Moussa Soumah does not suspect anything, he applauds Gregory Peck’s achievements in The Guns of Navarone which was shown that night at the cinema on November 8. At home, the first detonations ring out “like in the movie, but that was the reality!”
In the port of Conakry, a fireball rises to the sky. The offensive begins. The PAIGC fleet was quickly destroyed and the city plunged into darkness. Calvão reckons with the power outage to destabilize the enemy.
The rubber boats glide towards the ground, fuzileiros storm the Boiro camp, then the militia camp before jumping over the wall that separates it from Villa Silly, the head of state’s residence. They climb up the stairs four to four but upstairs the bed is still ready: Sékou Touré is in a safe place.
No trace of Amilcar Cabral, founder of PAIGC. The invaders nevertheless destroyed the party’s facilities and liberated the Portuguese prisoners. “I woke up in the middle of the night with shots approaching fast,” recalls the most famous of them, pilot sergeant Antonio Lobato. Then a bazooka shot blew the window. When I heard all this, I was sure that these men were among us. ”
The day begins to dawn and the counter-offensive begins. In the wireless district, Guinean tanks regain control of the Samory camp. Alpha Oumar Bah puts his nose outside: “I thought: ‘but he will not shoot anyway! “But the battle is over and there … I admit I was faster than the sound of getting away! “
These unexpected reinforcements destabilize the attackers who, when they arrive at the airport, find no trace of the military aircraft they are about to destroy. Even worse: one of the Portuguese officers has just abandoned: “This son of a lieutenant has fled with twenty of my men, he betrayed me miserably”, we can read in a telegram from Captain Morais. Failure to control the sky interrupts the air attack. It is not possible to take the risk of being identified by the loss of a ship, Calvão leaves his pension.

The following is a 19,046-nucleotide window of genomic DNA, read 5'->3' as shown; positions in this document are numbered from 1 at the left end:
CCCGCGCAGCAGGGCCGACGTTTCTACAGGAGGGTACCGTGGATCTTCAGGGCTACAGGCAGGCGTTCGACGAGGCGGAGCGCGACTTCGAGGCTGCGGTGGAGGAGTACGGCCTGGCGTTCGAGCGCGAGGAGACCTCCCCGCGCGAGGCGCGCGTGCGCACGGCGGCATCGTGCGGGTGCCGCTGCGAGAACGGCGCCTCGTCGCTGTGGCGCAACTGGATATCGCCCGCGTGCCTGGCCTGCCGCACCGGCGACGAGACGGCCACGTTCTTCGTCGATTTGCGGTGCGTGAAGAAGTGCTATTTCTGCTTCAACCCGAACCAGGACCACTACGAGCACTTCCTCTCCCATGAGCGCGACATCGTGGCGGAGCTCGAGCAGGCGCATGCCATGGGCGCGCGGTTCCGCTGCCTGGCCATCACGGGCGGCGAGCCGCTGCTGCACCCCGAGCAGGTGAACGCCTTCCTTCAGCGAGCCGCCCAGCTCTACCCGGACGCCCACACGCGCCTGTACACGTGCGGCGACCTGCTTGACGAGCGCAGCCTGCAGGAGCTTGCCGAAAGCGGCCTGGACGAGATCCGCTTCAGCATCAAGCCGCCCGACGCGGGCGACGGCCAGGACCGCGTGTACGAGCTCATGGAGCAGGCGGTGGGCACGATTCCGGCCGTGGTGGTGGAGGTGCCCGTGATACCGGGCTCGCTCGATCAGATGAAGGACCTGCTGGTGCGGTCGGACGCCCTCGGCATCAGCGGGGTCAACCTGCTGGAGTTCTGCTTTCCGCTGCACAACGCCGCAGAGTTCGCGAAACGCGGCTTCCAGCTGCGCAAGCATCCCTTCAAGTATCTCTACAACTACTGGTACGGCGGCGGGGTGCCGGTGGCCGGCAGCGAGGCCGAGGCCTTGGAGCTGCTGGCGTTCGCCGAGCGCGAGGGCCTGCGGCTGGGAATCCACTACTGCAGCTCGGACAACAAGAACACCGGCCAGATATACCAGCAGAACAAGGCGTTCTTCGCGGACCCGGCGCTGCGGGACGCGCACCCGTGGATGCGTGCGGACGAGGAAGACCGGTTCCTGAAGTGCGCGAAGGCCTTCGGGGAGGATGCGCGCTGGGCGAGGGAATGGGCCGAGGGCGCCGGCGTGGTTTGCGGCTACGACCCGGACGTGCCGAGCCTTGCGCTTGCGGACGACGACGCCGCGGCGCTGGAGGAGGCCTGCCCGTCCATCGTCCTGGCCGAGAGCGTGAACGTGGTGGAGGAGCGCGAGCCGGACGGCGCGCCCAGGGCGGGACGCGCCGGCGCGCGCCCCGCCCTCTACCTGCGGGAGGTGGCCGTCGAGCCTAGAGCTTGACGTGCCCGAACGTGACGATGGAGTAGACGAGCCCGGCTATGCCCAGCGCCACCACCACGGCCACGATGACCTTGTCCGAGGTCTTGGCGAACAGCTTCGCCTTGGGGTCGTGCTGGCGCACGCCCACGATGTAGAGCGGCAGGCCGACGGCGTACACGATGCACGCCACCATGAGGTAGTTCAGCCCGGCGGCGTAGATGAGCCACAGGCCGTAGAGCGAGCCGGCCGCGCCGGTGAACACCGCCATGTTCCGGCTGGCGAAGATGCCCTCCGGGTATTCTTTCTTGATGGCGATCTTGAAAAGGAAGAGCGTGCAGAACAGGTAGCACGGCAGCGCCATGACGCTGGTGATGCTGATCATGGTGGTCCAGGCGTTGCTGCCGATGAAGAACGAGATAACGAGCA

“Guinea’s people, you are victims in your capital Conakry of aggression by the imperialist forces,” Sékou Touré said in the voice of the revolution. The attackers failed to silence the national radio. As the FLNG continues to fight on land, the freed prisoners reach the ships already weighing anchors.
“Goodness and injustice”
Did the people respond to the call for weapons launched by the supreme leader of the revolution? The versions differ. For the regime, this is proof of the existence of an “international conspiracy” and the possibility of unleashing one of the most violent oppressions in its history: the “great cleansing” of 71. In the prefectures of the country, revolutionary people’s courts are condemning with all their hands. On January 25, schoolchildren from Conakry were called under the bridge on November 8 to see the bodies of four senior regime officials swinging at the end of a rope, accused of involvement.
“It upset us,” Moussa Soumah testified. “I understood that it was about removing those who constituted an obstacle for the president, like the peasants on the board,” he said, lowering his voice. The subject remains sensitive: in Guinea, history is a political issue.
That same day, at the height of his six years, Mohammed Barry saw his father cry for the first time: “I discovered arbitrariness and injustice.” In the Sans-Fil district, he picks up bullet cases without really knowing why. Fifty years later, he is one of the most active human rights activists in the country.
To consult: RFI SAVOIRS -Guinea: a history of political violence